Feel the Pain

dysonI’ve talked a bit about value proposition design recently, and the need to get out of the building and find out what your customers really want. But what if this isn’t enough? And why is it that so many stories of inventors getting out of the building have  customers do the exact opposite of what was expected?

In this December interview with business review weekly, James Dyson (of cyclonic vacuum cleaner fame) said that:

To design well, one must have experienced the pain and frustration of an existing product not working well

To me, this means more than simply observing your customers in the field. This is about actually trying the product for yourself and living the customer journey. When you can bond with your customers over shared pain, and find a better way forward … that is where true insight comes from. Tim Brown of IDEO encourages us not to ask ‘what’, but to ask ‘why’. Understanding why your customers are behaving in the way they are, and being able to get inside of their heads through having shared their pain and frustration is essential if you want your customer discovery observations to provide real insight.

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Using Five Whys to find Customer Jobs

EinsteinIf I were given one hour to save the planet, I would spend 59 minutes defining the problem and one minute resolving it (Albert Einstein)

Making sure you are solving the right problem is THE most important part of business model innovation. In terms of developing your value proposition, this means spending time discovering which jobs matter most to your customers, before you go looking for solutions that will offer effective pain relief and gain generation. This post is part 3 of my series on using creative thinking techniques to put the innovation back into business model innovation. In today’s post, I’ll be looking at how the Five Whys technique can be used to get to the heart of the problem your business model is trying to solve.

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Validating a Value Proposition

There seem to be a ton of products starting to emerge for developing business model canvases, and running lean customer discovery experiments. This one in particular caught my eye:

How Trevor Saved $10,000 and 6 Months With the Validation Board

This great story takes us through Trevor’s efforts at launching a business focused on getting people to ride around on Vespas. Here are the headlines:

  1. Trevor tried to launch a vespa resale business on campus. He managed to score 1 customer in 6 months. He kept trying but it just didn’t work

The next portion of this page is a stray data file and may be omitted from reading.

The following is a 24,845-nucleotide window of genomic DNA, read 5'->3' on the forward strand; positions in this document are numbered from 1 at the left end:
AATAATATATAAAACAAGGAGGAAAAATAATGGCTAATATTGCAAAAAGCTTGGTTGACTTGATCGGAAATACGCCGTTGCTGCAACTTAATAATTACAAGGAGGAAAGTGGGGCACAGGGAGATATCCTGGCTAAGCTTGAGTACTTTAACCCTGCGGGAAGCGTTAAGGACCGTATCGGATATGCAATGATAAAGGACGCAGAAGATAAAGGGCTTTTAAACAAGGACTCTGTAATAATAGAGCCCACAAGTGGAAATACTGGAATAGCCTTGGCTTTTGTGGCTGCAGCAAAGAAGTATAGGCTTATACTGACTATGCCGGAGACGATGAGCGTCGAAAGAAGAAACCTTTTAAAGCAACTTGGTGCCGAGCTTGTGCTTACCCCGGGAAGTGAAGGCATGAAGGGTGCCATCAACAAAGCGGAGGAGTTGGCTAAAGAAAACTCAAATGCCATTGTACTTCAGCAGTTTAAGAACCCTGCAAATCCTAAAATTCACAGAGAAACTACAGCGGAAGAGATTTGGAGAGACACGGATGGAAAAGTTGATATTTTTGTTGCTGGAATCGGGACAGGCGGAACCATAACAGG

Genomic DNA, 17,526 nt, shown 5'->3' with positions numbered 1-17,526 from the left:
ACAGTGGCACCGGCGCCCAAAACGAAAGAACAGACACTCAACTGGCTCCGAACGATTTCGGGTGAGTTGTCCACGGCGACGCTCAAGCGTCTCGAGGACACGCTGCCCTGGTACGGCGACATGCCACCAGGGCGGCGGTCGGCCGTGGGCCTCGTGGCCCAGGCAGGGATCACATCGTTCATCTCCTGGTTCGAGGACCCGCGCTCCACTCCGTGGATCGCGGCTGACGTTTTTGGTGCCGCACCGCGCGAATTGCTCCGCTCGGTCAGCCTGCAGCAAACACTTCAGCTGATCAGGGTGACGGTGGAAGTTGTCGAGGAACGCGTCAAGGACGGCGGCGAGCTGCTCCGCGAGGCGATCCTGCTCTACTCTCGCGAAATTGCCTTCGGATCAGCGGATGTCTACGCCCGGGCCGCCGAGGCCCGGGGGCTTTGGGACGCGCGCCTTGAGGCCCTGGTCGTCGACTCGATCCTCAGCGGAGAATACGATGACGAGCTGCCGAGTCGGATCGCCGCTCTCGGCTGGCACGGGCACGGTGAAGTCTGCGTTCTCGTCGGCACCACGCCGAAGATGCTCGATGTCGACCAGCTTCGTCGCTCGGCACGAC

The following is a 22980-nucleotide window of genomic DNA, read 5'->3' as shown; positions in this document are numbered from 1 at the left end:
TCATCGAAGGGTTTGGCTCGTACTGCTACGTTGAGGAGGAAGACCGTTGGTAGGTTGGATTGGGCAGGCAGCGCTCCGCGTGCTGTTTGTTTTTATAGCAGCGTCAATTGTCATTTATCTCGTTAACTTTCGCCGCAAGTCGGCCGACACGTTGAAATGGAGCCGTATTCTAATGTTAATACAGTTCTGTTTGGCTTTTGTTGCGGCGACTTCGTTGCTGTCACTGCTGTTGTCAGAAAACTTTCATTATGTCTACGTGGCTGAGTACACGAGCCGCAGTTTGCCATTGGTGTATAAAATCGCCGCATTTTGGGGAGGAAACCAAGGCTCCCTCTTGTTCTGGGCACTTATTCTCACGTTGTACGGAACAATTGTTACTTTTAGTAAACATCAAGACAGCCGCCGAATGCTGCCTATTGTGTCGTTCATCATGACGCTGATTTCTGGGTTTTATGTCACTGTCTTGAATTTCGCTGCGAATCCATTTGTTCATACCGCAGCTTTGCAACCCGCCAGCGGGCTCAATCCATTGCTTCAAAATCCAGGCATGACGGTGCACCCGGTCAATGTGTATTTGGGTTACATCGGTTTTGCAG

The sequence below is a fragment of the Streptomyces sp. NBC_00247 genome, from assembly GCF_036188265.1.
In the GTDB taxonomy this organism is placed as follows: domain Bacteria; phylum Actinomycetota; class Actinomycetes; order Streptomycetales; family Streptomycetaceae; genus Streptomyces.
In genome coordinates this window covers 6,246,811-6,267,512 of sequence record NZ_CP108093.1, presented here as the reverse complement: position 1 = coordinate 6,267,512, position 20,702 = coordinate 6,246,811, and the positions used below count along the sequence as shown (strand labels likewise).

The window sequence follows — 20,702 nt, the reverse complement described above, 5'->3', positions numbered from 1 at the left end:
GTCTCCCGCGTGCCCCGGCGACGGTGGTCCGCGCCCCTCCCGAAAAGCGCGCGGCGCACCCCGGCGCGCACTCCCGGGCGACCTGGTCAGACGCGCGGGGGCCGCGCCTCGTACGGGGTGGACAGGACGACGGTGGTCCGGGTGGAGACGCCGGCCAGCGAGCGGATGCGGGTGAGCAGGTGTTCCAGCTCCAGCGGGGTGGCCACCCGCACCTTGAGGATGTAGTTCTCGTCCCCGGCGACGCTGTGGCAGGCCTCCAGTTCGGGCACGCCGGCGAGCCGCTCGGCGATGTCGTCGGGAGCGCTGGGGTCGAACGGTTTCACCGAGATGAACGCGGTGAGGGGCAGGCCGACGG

2. A while later, Trevor tried out the validation board to test out some key assumptions. After just 2 days he had a validated value proposition and 50 paying customers in just 2 hours of posting his launch page…

And here are the assumptions he busted using the board as a tracking mechanism:

  • Assumption 1: people care about the environment and want a vespa because it uses less oil
  • Assumption 2: commuters will want one…if only they knew someone else who had one
  • Assumption 3: commuters will rent one for a bit and try out the hipster thing [YES…50 paying customers in 2 hours! dowser, this is what I call validation]

For me, this nice story brings out a couple of really important features of this approach. Firstly, the focus is on the value proposition…not the entire business model, just the core proposition of what the heck customers want. Second, Trevor uses a Minimum Viable Product to test out his assumptions, in this case a single web page with a submit button taking users to a “coming soon” page. And most importantly, during the test phase, Trevor gets out of the building to talk to his customers. He observes the environment and comes up with some real insight as to what customers want. He isn’t sitting behind a desk making guesses about what else might work, he is going to subway stations and talking to people.

It’s difficult leaving the comfort of your own space and getting in front of people. And it’s difficult to challenge yourself and move from one idea to the next in the face of evidence and customer feedback…especially when that feedback is vague. But when you have a value proposition that works, boy does it work. Great work Trevor. A really nice example of fieldwork and persistence.

Different ways to fail

I ran across this great collection of quotes on the importance of failure to innovation:

  • “Ideas won’t keep. Something must be done about them.” – Alfred North Whitehead
  • “To accomplish great things we must dream as well as act.” – Anatole France
  • “99 percent of success is built on failure.” – Charles Kettering
  • “The man with a new idea is a crank – until the idea succeeds.” – Mark Twain
  • “The way to succeed is to double your failure rate.” – Thomas Watson, (Founder of IBM)

But are all failures created equal? It struck me that there are many different ways to fail, including (i) failure to act, (i) failure to get it working, and (iii) failure to get it working but learning what might work better and trying again. The last one is my personal favourite. Here they are in a bit more detail.

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Customer Discovery for Large Projects